Bologna Children’s Book Fair 2018

my stand BCBF 2018


SCWBI friendsChe Bella!

As an new independent publisher I am always looking to develop my knowledge in the industry and to engage with others in the publishing to share and exchange ideas. So having my  application to be part of the Australian Publishers Collectives at the 2018 Bologna Children’s Book Fair was a significant and exciting professional development opportunity.  I was sharing a stand with some of the brightest and best known names in the industry such as Allen and Unwin, Affirm Press, Magabala Books and the ILF and also with the wonderful newly expanding Berbay Books, Melbourne Style, Windy Hollow and EK books. To engage with other new dynamic publishers such as MidnightSun, Quirky Kid, Scribble and Little Pink Dog gave me a chance to deepen my understanding of the Australian industry and above all to make new connections and friends. We were supported by the amazing Books Illustrated team and the AMK stand developers who looked after our logistical needs and kept us all in the loop with daily bulletins news and schedule details. Despite the hectic time frames, these was still time to catch up with the New Zealand publishers and agents at our stand party on the Wednesday evening as well as international SCWBI friends on their stand.


The Bologna Children’s Book Fair is the biggest thus arguably the most important Children’s book industry event in the calendar. Set in the scenic town of Bologna BCBF brings to together thousands  of stakeholders in the children’s book publishing world. From artists to designers from rights specialists to editors and of course agents, publishers and writers all there meeting, engaging and above all promoting literacy for children within their own particular niche field and expertise. It was the literary equivalent of being a kid in a sweetie shop with hundreds upon hundreds of colourful stands, thousand of magnificent books and walls festooned with artwork and directions to the many halls all filled with the buzz of children’s books. Needless to say one soaked up the vibe and talked till one was hoarse. This discourse and networking continued on well after the expo hall gates were closed late into each evening in the many sumptuous restaurants and bars that Bologna’s medieval town centre boasts.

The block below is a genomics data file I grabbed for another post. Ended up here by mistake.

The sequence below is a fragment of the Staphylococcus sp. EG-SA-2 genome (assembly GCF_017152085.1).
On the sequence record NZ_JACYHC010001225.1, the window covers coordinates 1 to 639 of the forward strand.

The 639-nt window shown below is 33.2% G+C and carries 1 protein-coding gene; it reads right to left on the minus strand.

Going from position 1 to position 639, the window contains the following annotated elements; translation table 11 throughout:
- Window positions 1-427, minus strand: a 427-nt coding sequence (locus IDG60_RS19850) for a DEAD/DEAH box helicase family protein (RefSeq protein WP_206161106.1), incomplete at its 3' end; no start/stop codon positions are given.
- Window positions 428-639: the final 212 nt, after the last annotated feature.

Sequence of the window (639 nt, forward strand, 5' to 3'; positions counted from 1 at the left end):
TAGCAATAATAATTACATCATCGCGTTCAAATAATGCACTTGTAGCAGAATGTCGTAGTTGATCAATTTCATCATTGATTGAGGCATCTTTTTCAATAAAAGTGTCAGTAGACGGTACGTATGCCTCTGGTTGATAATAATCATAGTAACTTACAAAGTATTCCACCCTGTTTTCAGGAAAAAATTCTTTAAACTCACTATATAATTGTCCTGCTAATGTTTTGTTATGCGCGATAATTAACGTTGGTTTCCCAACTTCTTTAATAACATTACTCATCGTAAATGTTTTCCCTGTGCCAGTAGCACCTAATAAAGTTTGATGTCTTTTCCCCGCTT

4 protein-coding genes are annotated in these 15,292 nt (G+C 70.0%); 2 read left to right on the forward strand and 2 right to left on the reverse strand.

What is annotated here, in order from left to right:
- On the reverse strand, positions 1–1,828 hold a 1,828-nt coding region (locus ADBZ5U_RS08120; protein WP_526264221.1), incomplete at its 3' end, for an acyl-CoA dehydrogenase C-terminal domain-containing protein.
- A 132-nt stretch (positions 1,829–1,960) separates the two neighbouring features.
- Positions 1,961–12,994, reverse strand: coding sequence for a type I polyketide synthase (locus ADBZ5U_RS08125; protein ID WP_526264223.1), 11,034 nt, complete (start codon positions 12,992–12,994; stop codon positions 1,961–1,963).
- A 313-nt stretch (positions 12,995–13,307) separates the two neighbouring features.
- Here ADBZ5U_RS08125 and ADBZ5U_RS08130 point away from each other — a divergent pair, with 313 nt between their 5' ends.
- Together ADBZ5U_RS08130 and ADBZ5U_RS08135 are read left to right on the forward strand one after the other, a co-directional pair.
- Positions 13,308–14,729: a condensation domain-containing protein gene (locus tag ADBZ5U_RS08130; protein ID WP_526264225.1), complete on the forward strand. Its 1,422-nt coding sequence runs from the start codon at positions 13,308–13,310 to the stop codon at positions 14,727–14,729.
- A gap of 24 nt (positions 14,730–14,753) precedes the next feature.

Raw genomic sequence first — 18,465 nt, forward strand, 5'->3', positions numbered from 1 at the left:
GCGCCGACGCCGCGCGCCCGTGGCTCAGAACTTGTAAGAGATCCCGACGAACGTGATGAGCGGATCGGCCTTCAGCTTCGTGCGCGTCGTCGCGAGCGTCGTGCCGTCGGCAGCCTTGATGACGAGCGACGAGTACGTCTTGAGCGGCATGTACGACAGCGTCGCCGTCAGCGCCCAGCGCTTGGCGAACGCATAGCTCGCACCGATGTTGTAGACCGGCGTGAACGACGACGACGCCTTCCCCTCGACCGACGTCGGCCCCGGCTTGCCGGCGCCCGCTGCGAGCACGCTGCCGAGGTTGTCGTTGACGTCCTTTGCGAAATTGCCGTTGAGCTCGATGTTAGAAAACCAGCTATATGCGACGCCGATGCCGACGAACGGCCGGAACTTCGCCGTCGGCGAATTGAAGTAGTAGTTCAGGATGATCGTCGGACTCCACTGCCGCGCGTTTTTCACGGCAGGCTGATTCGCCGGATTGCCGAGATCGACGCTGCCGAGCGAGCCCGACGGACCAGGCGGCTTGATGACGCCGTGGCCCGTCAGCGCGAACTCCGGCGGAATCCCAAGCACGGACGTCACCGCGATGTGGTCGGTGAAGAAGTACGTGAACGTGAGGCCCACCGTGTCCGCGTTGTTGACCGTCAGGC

With menus to makes one’s mouth water and ambient little spots to sit and absorb the atmosphere whilst sipping a drink in the towns square or wandering in an out of the little arcades and exploring the old monasteries and streets it was easy to fall in love with the pace and the moment. During the days the fair provided a myriad of meaningful dialogues with specialists and in between these and queuing for trays of cappuccinos there were plenty of seminars and plenary sessions where ideas about books, writing and illustration were shared in English, Italian and Chinese.


BCBF seminar

China was the Guest of Honour at the BCBF 2018 giving delegates insights into some of the history of children’s literature and illustration  down the centuries as well as an update on what is going on in that country’s suddenly resurgent children’s publishing industry. Highlights for me included finding new collaborators such as Yair Engleberg who has done some amazing lived experience work into Dadpression and Damir Vjnovac whose travel writing has taken him into the Sahara Desert and so on collect narratives from the children who live there is extremely harsh conditions. These will be two of the several new projects I am going to be working on as a result of my time at BCBF and for that I am grateful and look forward to being able to share more about these bodies of work in due course.